Freedom fosters responsibility

Posted by Chris on May 04, 2007

Intersection in Drachten, Holland

Take a look at the photo to the right. Notice anything specific about it? Here is a hint: think about enforcing rules. See it now? That is right, there are no lanes, road signs, pedestrian crossings or similar. Other than the give-way markings on the ground, the intersection is completely clear of anything that rules how you should act here.

The photo shows a “traffic calmed” roundabout in the city of Drachten, Holland. Most of the city centre is actually completely free of the traffic ruling items mentioned above. But does this not lead to a lot of incidents? Surely there is some meaning behind this idea, but how can this possibly work? The simple answer is that the lack of road signs and such leads people to such a crazy thing as to actually take eye contact with each other. Instead of taking an “I have the right to do this”-attitude, “people actually take responsibility and work together to avoid incidents”: How many accidents involving cars and pedestrians are not the result the pedestrian simply walking straight out onto a pedestrian crossing expecting any cars to stop. The fact that there is a sign that says it is a pedestrian crossing combined with a law that says cars should stop for pedestrians does not mean that every car will automatically stop! The only thing that this really means is that cars have a responsibility to stop for pedestrians, but pedestrians do not have a right to walk right out into the street.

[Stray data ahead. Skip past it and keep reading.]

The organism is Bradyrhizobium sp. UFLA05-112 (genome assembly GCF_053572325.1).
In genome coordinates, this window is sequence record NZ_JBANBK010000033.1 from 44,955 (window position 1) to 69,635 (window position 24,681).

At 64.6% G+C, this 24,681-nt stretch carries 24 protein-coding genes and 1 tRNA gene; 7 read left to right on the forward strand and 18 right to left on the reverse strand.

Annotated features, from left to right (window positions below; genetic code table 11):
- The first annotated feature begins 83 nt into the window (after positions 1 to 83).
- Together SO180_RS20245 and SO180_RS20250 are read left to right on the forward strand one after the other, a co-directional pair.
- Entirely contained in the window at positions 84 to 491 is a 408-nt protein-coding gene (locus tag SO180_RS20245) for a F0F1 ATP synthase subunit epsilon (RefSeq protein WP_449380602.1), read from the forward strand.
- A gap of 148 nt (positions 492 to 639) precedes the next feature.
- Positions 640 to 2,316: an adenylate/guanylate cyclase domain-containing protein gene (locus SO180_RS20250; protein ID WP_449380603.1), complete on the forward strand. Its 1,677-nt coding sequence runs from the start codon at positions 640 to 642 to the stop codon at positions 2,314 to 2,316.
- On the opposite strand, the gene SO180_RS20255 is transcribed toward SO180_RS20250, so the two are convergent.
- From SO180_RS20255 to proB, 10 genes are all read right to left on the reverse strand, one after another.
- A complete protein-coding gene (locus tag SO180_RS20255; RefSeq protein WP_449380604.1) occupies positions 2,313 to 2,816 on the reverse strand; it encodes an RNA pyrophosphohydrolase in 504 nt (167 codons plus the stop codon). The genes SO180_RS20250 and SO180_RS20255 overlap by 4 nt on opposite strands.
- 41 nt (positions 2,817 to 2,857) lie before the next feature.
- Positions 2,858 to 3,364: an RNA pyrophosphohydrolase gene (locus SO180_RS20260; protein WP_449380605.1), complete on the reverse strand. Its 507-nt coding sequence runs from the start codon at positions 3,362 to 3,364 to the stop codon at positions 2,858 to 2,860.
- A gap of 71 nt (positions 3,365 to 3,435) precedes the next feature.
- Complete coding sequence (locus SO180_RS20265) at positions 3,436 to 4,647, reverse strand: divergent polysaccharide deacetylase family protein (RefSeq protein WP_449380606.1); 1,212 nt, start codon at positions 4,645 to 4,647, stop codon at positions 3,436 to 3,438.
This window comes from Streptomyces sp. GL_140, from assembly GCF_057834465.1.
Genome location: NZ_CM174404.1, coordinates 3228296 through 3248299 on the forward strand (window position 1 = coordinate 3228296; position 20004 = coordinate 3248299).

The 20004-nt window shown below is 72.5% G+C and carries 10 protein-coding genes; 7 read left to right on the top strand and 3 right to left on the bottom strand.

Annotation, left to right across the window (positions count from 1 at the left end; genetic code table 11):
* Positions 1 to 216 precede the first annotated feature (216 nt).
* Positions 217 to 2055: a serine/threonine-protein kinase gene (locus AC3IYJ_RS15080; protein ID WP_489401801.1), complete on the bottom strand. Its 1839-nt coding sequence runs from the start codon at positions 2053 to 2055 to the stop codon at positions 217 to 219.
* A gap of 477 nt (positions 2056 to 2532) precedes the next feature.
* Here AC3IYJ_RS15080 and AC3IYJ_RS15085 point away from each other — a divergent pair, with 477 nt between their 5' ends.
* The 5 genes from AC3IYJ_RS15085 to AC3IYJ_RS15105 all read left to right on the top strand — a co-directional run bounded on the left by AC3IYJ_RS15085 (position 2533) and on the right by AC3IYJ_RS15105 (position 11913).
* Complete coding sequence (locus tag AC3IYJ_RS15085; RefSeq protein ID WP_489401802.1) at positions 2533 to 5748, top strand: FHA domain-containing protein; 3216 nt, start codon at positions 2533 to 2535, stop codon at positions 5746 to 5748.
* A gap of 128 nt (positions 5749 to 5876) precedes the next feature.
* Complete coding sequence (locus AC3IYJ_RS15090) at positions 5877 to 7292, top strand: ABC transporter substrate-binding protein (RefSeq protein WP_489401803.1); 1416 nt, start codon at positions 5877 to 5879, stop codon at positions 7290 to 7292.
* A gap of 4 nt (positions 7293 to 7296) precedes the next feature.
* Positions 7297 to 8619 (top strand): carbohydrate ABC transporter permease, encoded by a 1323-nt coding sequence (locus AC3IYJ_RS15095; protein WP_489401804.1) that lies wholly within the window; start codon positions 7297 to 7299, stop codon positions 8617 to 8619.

Although I know analogies can be dangerous, the reason I mention this is that I came to think about it after having a discussion over lunch regarding programming languages and how the code turns out in different ones. The discussion started with “Martin”: talking about how he writes better code in C++ than he does when using C#. And I can vouch for his abilities in both languages, so it is not as simple as that. The reason, he said, was that C++ was more complex than C# and it is easier to get things wrong, so therefore he paid more attention to what he does when coding in C++. Instead of relying on the (sometimes dubiously) safe environment to help you, taking a step back to actually think for a second or two and make sure that what you just wrote not only solves whatever it should but is also meaningful to someone reading it later makes a huge difference.

The fears and skepticism people have about the lack of road signs in the Drachten intersections can be noted when developers skeptic to dynamic languages describe how they feel about them. “Does not the lack of structure make people do all sorts of crazy things? If someone can just open up a class at any time and modify a method (or add new ones), how can it possibly work out in a collaborative environment such as a typical software development project?” For the same reasons as the Drachten intersections lead to fewer accidents. By removing the “secure” environment of compile-time checking, people are actually forced to think and talk to eachother. Developers use better names for classes and methods, and also use tests to specify their intentions, both to the test runner and to other developers.

I want to use one last example. One practice common in agile development (and elsewhere of course) is continuous integration (CI). The idea is simple, integrate whenever any changes to the system are saved. Unfortunately it is also quite common to see this interpreted as “set up some CI server software, then we are done”. While a CI server can definitely be of use, people forget that “CI is really just an attitude”: and “has nothing to do with having a CI server”: The CI server becomes the road signs of the intersection. Instead of thinking in terms of what your responsibilities are when checking in, you trust the CI server to solve all problems for you.

To summarize: Be sure to not allow yourself or your team to get a false sense of security from processes and rules. Instead focus on the social parts of software development. Individuals and interactions over processes and tools is what it is all about.

Photo downloaded from “sociate’s flickr account”:, used under a “Creative Commons Attribution-ShareAlike 2.0″: license.


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